In the never-ending quest to buy acres, oats have given many growers something to smile about. Current prices are strong, and the dry weather bias has pushed Manitoba yields into the 170 and 190 bushel range on some fields. Still, oats can be a tough sell for some — prices are volatile (with a much more bearish outlook for new crop prices), it can be itchy, and the fluffy crop can take up far too much storage space vs. its value.
Jim Dyck, oat breeder with Oat Advantage, has spent the last decade working to improve on at least a few of those points. Dyck says the focus of his breeding program is to meet the need between what farmers want and need in yield and agronomic qualities and what millers can use. To that end, his program has two lines started back in 2009, that are moving towards market.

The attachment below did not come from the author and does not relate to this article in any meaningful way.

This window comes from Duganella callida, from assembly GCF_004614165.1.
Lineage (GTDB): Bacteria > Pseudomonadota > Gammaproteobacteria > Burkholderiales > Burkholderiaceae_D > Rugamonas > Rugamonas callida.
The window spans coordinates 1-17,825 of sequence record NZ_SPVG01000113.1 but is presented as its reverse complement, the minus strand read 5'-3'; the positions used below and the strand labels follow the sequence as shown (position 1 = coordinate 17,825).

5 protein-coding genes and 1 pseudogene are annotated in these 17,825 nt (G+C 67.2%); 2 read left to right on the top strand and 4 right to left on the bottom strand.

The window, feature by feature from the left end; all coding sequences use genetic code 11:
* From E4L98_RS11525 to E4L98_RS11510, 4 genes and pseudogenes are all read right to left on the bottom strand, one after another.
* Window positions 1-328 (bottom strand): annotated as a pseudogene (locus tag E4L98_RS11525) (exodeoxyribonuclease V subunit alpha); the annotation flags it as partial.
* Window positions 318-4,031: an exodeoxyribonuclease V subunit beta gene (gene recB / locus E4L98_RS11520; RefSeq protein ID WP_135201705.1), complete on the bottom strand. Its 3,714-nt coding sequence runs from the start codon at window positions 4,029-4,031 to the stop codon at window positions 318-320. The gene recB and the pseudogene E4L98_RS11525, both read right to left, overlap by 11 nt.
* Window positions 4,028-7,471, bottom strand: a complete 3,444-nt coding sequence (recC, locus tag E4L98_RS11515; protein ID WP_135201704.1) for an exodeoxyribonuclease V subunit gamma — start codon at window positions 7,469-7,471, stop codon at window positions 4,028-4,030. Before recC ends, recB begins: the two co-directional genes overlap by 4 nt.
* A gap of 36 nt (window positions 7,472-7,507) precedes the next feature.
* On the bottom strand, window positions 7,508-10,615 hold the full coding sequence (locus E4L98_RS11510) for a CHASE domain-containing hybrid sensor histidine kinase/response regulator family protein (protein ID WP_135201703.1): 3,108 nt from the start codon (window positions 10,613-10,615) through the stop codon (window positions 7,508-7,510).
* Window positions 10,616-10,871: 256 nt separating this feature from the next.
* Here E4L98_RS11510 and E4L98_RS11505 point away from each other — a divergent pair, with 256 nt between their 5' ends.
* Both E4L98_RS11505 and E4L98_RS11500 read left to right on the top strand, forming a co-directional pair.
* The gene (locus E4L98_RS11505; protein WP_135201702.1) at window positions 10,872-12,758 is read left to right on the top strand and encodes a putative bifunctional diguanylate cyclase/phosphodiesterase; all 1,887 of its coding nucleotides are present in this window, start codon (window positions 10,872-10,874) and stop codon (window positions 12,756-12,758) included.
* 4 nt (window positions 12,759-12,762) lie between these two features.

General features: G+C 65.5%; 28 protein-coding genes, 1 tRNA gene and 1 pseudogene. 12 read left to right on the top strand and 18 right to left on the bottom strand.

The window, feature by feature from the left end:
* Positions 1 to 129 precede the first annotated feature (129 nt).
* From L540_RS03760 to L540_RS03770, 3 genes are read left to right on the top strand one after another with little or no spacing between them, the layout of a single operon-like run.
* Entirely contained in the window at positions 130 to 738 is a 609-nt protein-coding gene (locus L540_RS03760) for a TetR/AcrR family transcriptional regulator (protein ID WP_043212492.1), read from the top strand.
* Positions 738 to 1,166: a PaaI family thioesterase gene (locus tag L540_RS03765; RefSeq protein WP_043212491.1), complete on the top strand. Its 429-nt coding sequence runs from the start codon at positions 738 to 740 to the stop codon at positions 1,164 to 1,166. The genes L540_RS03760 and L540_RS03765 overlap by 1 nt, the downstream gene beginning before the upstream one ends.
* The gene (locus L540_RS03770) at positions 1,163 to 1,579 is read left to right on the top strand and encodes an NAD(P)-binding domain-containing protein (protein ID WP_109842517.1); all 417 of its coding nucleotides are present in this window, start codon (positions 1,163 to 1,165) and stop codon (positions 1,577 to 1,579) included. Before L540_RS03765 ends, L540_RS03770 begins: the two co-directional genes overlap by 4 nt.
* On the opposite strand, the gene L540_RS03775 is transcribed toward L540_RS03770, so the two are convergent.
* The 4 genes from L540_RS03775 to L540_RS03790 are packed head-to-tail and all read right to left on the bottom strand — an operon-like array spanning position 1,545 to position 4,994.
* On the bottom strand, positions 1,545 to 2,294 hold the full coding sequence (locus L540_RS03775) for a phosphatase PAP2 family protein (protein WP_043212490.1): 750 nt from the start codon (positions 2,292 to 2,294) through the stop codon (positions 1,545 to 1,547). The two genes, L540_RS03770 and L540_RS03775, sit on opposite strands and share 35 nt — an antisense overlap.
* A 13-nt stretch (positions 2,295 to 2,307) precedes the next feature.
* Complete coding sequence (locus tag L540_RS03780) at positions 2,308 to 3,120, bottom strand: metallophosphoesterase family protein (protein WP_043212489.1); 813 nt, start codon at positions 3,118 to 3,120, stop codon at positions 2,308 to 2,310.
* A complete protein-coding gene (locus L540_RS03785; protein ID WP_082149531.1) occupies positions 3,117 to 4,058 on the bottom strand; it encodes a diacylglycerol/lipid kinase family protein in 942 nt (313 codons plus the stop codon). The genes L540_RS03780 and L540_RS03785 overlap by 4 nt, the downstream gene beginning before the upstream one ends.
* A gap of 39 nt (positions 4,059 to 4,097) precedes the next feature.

Farmers would like less of an itch factor, and Dyck says the gene is there, having been developed by an oat breeder in Ottawa, but it’s been shelved for some time. Shorter straw, while retaining or pushing yield higher, is a key focus, too. With higher test weights and on-going milling evaluations Dyck hopes to build off of success this year to be able to bring these characteristics and traits to market.
“There’s real genetic power in oats to reach (high yield) levels,” he says. “Now we want to add extra value to oats to keep them an integral part of crop rotations … to make oats more complementary to farmers’ rotations.”